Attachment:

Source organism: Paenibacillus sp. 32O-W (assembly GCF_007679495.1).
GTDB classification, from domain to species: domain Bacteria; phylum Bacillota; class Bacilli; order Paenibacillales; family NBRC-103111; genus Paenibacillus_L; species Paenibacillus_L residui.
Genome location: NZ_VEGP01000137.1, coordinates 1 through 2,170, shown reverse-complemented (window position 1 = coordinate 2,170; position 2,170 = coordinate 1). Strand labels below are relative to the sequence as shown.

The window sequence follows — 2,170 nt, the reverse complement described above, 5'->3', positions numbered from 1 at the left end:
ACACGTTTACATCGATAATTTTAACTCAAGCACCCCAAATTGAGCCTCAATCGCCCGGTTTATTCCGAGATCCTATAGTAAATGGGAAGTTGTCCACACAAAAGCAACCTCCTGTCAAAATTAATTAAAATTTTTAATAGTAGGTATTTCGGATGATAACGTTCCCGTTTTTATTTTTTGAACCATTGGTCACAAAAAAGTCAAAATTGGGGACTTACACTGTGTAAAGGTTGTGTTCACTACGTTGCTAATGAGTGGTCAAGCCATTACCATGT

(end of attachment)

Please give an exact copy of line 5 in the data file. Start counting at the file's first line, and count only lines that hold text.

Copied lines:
ACACGTTTACATCGATAATTTTAACTCAAGCACCCCAAATTGAGCCTCAATCGCCCGGTTTATTCCGAGATCCTATAGTAAATGGGAAGTTGTCCACACAAAAGCAACCTCCTGTCAAAATTAATTAAAATTTTTAATAGTAGGTATTTCGGATGATAACGTTCCCGTTTTTATTTTTTGAACCATTGGTCACAAAAAAGTCAAAATTGGGGACTTACACTGTGTAAAGGTTGTGTTCACTACGTTGCTAATGAGTGGTCAAGCCATTACCATGT